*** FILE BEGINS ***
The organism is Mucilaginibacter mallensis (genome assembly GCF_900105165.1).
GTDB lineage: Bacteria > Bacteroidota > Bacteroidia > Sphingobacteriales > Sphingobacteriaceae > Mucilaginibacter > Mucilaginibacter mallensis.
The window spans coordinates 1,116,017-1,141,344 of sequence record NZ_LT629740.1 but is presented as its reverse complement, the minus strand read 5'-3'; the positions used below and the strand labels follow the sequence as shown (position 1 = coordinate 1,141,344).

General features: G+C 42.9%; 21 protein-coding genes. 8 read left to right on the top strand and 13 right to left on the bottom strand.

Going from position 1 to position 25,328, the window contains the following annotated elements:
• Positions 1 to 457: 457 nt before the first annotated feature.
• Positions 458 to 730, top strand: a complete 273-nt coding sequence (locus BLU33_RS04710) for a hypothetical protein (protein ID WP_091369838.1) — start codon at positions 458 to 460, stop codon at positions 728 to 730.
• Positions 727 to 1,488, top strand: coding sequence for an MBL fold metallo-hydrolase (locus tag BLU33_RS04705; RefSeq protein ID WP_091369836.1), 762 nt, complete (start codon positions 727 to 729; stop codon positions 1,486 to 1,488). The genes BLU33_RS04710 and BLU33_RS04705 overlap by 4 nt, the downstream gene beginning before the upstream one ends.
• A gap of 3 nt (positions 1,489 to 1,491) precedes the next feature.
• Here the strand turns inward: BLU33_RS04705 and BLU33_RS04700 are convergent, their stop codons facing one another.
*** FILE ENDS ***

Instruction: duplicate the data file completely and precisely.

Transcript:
The organism is Mucilaginibacter mallensis (genome assembly GCF_900105165.1).
GTDB lineage: Bacteria > Bacteroidota > Bacteroidia > Sphingobacteriales > Sphingobacteriaceae > Mucilaginibacter > Mucilaginibacter mallensis.
The window spans coordinates 1,116,017-1,141,344 of sequence record NZ_LT629740.1 but is presented as its reverse complement, the minus strand read 5'-3'; the positions used below and the strand labels follow the sequence as shown (position 1 = coordinate 1,141,344).

General features: G+C 42.9%; 21 protein-coding genes. 8 read left to right on the top strand and 13 right to left on the bottom strand.

Going from position 1 to position 25,328, the window contains the following annotated elements:
• Positions 1 to 457: 457 nt before the first annotated feature.
• Positions 458 to 730, top strand: a complete 273-nt coding sequence (locus BLU33_RS04710) for a hypothetical protein (protein ID WP_091369838.1) — start codon at positions 458 to 460, stop codon at positions 728 to 730.
• Positions 727 to 1,488, top strand: coding sequence for an MBL fold metallo-hydrolase (locus tag BLU33_RS04705; RefSeq protein ID WP_091369836.1), 762 nt, complete (start codon positions 727 to 729; stop codon positions 1,486 to 1,488). The genes BLU33_RS04710 and BLU33_RS04705 overlap by 4 nt, the downstream gene beginning before the upstream one ends.
• A gap of 3 nt (positions 1,489 to 1,491) precedes the next feature.
• Here the strand turns inward: BLU33_RS04705 and BLU33_RS04700 are convergent, their stop codons facing one another.